Living With a Surgical Scar

Your feelings may change over time

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Surgical scars are fairly common, and it is hard to predict how long they will last or whether they will cause symptoms. Most surgical scars fade over time, but some can last for a whole lifetime. Coping with your surgical scar involves addressing the emotional effects, using practical strategies to manage the physical consequences, and preparing for the social implications of your scar.

Coping With Scars After Surgery

Theresa Chiechi / Verywell


The emotional aspects of having a surgical scar can range from feeling a sense of success that you survived surgery to feeling anger, shame, or sadness at the reminder of your surgery.

These feelings can have a lot to do with your overall emotional state even before your surgery, but they are also related to the reason you had surgery and whether you feel that you suffered any type of injustice associated with your procedure. 

If thinking about, seeing, or feeling your own surgical scar causes you to become distressed, it is important that you seek help and support to help manage your emotional turmoil.

There may be some things in your past that you need to deal with so you can move forward. And if your surgical scar makes you unhappy because it is a reminder of an ongoing disease, professional intervention can help guide you to a healthy way of managing your distress.


The emotional implications of a surgical scar can be different for children than they are for adults. Children may not be familiar with the weight of stigma in the same way as adults, but they may deal with variations in physical appearance differently as they are still learning what is “normal” and what isn’t.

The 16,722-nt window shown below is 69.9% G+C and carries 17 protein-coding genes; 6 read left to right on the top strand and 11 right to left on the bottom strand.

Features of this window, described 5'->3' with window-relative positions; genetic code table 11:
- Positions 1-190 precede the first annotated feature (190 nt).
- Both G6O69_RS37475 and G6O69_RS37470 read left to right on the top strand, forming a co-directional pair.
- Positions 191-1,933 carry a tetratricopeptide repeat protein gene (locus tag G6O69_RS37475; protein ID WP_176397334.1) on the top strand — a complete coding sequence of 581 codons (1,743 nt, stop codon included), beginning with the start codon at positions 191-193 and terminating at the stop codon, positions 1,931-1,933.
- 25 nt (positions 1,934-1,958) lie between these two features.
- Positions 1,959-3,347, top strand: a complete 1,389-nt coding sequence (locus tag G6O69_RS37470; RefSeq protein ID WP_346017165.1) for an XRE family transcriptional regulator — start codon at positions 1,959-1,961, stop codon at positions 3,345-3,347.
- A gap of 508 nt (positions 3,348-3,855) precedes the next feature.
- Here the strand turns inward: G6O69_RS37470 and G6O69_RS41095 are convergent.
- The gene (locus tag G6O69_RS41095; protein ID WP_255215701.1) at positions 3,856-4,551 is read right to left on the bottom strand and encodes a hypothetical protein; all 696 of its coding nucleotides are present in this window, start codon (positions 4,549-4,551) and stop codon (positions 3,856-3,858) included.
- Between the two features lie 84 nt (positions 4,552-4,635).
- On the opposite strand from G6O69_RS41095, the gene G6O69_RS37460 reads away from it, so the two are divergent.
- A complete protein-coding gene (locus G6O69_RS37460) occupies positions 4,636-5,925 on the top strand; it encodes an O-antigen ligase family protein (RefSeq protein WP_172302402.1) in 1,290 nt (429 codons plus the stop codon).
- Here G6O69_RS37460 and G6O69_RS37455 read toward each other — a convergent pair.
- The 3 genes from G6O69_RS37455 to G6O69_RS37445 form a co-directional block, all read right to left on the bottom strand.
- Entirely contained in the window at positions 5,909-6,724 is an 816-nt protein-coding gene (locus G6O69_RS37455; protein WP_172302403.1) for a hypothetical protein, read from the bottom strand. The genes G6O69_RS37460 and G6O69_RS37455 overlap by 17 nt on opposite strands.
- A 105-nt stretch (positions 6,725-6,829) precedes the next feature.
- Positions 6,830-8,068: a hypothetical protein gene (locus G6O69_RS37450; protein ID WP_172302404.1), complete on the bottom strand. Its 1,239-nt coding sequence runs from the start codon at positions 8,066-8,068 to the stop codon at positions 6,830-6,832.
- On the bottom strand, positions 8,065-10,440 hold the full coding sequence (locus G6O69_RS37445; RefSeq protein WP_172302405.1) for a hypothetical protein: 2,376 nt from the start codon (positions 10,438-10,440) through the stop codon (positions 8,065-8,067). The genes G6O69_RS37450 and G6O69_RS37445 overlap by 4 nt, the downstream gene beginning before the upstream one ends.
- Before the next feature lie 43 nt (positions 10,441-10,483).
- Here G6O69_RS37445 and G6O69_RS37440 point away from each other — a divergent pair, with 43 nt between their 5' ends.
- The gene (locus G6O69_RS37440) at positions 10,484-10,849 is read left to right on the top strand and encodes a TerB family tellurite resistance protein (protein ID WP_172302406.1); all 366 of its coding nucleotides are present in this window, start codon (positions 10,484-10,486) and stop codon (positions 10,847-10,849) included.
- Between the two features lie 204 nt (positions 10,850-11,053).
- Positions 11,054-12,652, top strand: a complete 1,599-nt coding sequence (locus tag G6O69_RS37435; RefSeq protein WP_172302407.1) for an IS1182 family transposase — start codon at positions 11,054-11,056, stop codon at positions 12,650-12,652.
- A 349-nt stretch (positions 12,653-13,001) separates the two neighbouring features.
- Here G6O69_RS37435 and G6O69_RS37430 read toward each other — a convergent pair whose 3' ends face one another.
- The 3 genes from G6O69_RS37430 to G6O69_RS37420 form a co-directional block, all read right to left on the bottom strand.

For these reasons, children’s emotional concerns about their own scars can benefit from the guidance of a professional who is familiar with and sensitive to the concerns of children.


Your scar can be visible, and it can cause sensory changes. The visible signs may include discoloration and/or textural changes in the skin. These changes can vary in size. If you want to hide your surgical scar, you can consider covering your noticeable scarring with clothes if that is a practical approach for you.

Makeup can help minimize the appearance of a surgical scar if it is located on a part of your body that you don’t want to cover with clothes. You could try experimenting with makeup on your own, you could watch video tutorials, or you could get advice from a makeup expert. Makeup techniques may differ for men and women and for people of different ages based on style preferences and customs.